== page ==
For the last few years I had been using DigitalOcean to host this website & a few others, file sync and my git repos. Fairly low traffic stuff on a single VPS instance. It was nice and cheap. But still… the recent 20% price increase got me thinking…
Can I build my own server?
Turns out I could! And it was a lot of fun.
I used a 10th generation Intel NUC with a 6-core i7 CPU, 32GB RAM and a 1TB NVMe SSD. Yes, overkill. But the key parameter is power usage. The whole system draws ~7W at idle. What a wonderful little machine!
For the OS I decided to install Ubuntu (22.04 LTS). I’m familiar with it and it was useful having the same OS on both systems. Then, some housekeeping on the old server:
When I had everything set up to begin the migration, I brought the NUC to the new Prague data center and turned it on. Then I started moving websites and services one by one. Soon the old VPS instance will be empty and I’ll be able to shut it down.
50GB + $extra
6x CPU / 12 threads
There’s plenty of headroom for no extra money and I feel like I’m more self-reliant.
To elaborate a little bit on the backup procedure:
daily rsync (soon → rsnapshot)
daily mysql dumps
/etc and apt package list versioned in git
secondary NUC ready for deployment
backup VPS account ready for deployment (prepaid credit)
up-to-date checklist for configuring the whole software stack
It looks ridiculous when all enemies attack the player at once. And it’s frustrating. We need to globally throttle the attack rate.
Inspired by this fascinating Doom talk, I implemented a token system. Before each attack, enemies must acquire a token for it. After the attack and some cooldown period, the token goes back into the “free” pool.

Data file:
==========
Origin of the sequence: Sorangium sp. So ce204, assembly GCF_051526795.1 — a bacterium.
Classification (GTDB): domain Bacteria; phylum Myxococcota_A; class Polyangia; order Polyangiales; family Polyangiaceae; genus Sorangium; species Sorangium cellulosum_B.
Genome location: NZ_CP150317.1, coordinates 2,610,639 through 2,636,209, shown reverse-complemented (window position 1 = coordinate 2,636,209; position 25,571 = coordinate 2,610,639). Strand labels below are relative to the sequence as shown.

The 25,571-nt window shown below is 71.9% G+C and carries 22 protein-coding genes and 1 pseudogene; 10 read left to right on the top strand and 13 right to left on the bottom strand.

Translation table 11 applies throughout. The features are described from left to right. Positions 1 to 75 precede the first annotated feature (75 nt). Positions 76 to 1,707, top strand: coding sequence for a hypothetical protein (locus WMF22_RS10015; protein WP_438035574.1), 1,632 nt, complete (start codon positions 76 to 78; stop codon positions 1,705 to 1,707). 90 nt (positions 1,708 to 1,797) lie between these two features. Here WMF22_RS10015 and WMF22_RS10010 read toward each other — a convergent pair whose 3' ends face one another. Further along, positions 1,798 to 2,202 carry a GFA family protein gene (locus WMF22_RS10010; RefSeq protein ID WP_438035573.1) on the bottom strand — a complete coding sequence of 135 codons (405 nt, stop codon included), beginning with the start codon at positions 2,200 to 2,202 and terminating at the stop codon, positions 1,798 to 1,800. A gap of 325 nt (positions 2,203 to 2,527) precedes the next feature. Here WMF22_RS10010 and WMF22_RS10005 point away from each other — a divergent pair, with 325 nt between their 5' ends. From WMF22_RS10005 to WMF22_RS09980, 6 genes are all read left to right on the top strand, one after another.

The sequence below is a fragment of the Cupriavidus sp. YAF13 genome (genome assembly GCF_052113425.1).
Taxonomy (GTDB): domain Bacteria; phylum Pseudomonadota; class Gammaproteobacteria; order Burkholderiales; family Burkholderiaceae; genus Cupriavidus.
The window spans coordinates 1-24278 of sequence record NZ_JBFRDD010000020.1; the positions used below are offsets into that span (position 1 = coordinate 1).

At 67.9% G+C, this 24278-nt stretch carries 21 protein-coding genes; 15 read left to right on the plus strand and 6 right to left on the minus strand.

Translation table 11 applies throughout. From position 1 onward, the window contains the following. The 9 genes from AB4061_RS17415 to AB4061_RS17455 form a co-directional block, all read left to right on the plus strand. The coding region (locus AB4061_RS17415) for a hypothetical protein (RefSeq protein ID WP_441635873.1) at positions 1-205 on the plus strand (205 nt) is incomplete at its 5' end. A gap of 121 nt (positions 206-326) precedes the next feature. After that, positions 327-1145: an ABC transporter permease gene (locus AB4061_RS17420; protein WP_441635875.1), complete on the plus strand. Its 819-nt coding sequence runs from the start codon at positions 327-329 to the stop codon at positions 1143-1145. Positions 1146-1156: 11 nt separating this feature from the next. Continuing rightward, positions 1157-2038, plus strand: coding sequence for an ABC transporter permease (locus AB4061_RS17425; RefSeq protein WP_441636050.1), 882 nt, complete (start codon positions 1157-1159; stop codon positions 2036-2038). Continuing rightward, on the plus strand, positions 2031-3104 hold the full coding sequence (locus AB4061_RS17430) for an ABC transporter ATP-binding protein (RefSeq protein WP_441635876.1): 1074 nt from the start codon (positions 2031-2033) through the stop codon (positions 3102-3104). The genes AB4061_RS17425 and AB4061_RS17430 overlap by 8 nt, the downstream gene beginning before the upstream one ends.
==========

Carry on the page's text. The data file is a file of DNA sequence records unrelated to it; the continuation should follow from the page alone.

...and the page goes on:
Changing the number of available tokens for each attack type and tweaking the cooldown periods are an easy way to adjust overall difficulty.
The state of the token queue can be used to determine pressure on the player. This will be a useful input for the dynamic sountrack…
While making a test level to try out some gameplay-related code I realized the editor had become a bit cumbersome to use. It was time for another round of editor improvements.
Some commands got moved into a global top menu bar, which helped a lot. Not all controls need to be always visible.
Second, I added a panel with the sorely needed list of all entities in a level. It automatically pans the camera to the selected entity and the next tab shows all its properties.
The navigation mesh was a separate layer of points and links with its own custom editing mode. I converted the navpoints into regular game entities. Same for the navmesh object which pulls them together and handles path search queries. Now the only custom code is the test mode (move origin/destination points around, editor draws the resulting path).
Finally, I upgraded all the editor icons. They were a total mess and adding new ones was a pain. Now they are all in a single Pixelmator document, ready to be exported with 1 click. The icons will not be seen by players but it helps me see quickly what’s what.